At the end of the 1880's, Mikael Pedersen settled to the English village of Dursley in Gloucestershire. There he began working for A. Lister & Co., which had patented Pedersen's milk centrifuge for the English market. The company also manufactured bicycle parts. With his assets, which he acquired from his milk centrifuge, he bought into the Lister company, developing over the next years his bicycle construction until it reached commercial readiness. In 1893, he applied for a patent.
The Dursley-Pedersen became one of the lightest and most stable models of bicycle that has ever been manufactured in bicycle history. There were variations for men and women. A folding bicycle was produced for military purposes. Sporty tandem, three-seater and four-seater models were also built, using the patented triangular construction. Until 1922, thousands of these bicycles were manufactured for the English market. They were status symbols, which were bought by royalty, the rich and ambitious bike racers. The Pedersen was not just a beautiful luxury item; it was a serious sport article, which set new records.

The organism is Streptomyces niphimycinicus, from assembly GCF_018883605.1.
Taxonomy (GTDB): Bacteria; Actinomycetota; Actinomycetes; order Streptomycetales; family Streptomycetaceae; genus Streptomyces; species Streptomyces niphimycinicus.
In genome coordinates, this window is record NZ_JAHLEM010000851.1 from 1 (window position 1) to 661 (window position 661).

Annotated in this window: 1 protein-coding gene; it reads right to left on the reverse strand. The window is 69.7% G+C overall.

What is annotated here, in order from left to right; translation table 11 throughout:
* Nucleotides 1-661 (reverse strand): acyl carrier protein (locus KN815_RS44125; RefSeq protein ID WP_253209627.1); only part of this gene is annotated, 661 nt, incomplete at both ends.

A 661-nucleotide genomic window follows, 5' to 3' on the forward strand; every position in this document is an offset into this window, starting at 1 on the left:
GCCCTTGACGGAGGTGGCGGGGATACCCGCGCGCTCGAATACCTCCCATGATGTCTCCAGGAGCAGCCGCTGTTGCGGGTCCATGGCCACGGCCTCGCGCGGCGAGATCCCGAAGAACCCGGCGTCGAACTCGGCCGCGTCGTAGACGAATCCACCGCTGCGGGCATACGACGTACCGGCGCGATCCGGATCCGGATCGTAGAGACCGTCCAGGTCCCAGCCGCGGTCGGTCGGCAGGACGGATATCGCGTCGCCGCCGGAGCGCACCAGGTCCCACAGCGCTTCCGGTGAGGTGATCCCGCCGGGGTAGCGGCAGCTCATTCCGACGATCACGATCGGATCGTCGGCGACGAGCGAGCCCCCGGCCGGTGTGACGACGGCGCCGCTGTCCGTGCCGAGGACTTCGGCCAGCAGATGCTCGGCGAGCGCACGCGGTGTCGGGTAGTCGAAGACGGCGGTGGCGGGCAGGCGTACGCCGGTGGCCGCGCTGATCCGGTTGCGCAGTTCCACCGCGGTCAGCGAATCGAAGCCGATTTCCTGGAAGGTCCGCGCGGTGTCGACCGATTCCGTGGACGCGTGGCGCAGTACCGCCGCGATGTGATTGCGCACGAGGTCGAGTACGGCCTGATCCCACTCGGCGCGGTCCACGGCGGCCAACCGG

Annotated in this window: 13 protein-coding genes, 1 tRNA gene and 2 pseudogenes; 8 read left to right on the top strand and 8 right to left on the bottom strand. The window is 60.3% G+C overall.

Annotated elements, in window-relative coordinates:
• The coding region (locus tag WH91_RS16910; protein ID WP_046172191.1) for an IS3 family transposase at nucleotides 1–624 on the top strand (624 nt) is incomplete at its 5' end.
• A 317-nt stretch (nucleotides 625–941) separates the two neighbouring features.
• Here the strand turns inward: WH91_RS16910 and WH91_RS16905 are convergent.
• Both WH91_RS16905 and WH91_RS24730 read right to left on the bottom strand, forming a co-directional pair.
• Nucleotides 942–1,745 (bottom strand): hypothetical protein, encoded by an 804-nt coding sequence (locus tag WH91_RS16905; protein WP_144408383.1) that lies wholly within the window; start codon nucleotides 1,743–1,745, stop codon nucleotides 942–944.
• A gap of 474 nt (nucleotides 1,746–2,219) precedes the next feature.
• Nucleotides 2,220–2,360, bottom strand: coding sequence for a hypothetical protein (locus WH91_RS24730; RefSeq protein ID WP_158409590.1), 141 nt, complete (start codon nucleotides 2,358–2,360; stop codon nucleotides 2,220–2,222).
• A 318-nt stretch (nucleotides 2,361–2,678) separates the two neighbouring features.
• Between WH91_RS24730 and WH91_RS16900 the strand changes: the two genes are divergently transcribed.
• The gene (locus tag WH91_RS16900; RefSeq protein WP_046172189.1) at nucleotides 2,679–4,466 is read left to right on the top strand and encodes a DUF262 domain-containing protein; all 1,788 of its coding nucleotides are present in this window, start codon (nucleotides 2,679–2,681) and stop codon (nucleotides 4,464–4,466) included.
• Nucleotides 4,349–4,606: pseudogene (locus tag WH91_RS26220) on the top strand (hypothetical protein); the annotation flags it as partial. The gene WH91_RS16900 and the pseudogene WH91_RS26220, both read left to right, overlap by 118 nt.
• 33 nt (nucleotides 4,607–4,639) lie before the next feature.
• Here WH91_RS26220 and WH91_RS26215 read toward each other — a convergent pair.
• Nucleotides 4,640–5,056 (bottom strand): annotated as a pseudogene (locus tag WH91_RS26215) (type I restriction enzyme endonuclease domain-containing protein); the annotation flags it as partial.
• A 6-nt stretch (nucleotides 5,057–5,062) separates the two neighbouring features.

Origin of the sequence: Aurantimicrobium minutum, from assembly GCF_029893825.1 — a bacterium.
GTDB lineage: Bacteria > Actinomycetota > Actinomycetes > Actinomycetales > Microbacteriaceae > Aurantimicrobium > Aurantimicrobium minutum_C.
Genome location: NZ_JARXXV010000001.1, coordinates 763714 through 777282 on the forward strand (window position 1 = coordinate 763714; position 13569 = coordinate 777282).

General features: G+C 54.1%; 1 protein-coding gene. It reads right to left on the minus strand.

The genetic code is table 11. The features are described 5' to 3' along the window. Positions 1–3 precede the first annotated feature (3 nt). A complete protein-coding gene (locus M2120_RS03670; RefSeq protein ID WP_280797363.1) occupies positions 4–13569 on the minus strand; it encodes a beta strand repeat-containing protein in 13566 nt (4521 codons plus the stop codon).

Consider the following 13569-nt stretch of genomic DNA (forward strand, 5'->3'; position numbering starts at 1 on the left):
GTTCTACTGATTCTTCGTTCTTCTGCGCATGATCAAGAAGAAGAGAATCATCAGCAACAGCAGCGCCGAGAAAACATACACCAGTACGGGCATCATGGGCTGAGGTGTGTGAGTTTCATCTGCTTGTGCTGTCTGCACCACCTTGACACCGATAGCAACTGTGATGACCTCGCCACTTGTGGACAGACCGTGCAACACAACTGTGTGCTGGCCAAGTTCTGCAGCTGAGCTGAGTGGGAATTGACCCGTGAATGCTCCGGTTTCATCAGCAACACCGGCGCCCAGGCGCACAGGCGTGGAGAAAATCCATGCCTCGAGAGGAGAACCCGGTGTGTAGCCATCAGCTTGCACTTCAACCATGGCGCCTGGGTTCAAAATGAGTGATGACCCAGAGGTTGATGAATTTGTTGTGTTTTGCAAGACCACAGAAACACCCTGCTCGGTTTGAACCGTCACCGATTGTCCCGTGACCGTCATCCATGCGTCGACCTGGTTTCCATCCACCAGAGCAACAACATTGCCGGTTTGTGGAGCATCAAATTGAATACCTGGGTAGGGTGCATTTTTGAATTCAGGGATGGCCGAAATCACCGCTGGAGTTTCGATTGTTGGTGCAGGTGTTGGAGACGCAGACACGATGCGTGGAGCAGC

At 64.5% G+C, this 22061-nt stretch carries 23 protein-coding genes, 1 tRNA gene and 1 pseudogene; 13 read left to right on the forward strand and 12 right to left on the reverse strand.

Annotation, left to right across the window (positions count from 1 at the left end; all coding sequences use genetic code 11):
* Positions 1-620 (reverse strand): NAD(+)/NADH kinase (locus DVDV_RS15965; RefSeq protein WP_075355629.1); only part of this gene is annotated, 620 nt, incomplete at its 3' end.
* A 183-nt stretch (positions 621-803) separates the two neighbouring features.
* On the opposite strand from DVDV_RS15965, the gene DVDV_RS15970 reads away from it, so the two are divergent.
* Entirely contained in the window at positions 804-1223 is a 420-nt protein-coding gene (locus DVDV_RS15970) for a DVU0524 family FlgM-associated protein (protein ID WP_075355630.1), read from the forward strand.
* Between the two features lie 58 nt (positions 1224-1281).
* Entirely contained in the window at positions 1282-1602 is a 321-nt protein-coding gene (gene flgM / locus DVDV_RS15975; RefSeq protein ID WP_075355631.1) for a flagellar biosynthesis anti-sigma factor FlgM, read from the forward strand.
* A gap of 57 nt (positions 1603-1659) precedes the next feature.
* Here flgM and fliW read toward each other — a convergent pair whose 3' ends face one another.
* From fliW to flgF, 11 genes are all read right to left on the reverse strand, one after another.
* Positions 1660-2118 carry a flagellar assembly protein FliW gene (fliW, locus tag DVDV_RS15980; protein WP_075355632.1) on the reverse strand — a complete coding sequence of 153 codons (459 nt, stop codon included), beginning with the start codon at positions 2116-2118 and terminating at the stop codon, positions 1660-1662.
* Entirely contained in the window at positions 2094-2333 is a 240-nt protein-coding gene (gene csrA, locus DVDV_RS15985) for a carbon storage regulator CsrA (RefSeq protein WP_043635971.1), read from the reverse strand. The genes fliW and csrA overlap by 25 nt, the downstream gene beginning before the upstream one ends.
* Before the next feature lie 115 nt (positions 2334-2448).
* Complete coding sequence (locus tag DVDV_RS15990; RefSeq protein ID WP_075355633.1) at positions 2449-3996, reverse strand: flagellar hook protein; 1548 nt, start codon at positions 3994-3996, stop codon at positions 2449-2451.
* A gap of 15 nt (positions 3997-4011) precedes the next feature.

However new luxury products became available, which succeeded within a few years to drive down the market for the Pedersen: First was the motorcycle then the automobile. Soon thereafter, the bicycle was no longer profitable to make. The traditional bicycle frame was geared better for mass production, resulting in an affordable product. So the era of the Pedersen came to an end. Not until the 1970s and 1980s, when bicycle enthusiasts rediscovered the model, could the Pedersen enjoy an afterlife. One of these enthusiasts was Michael Kemper.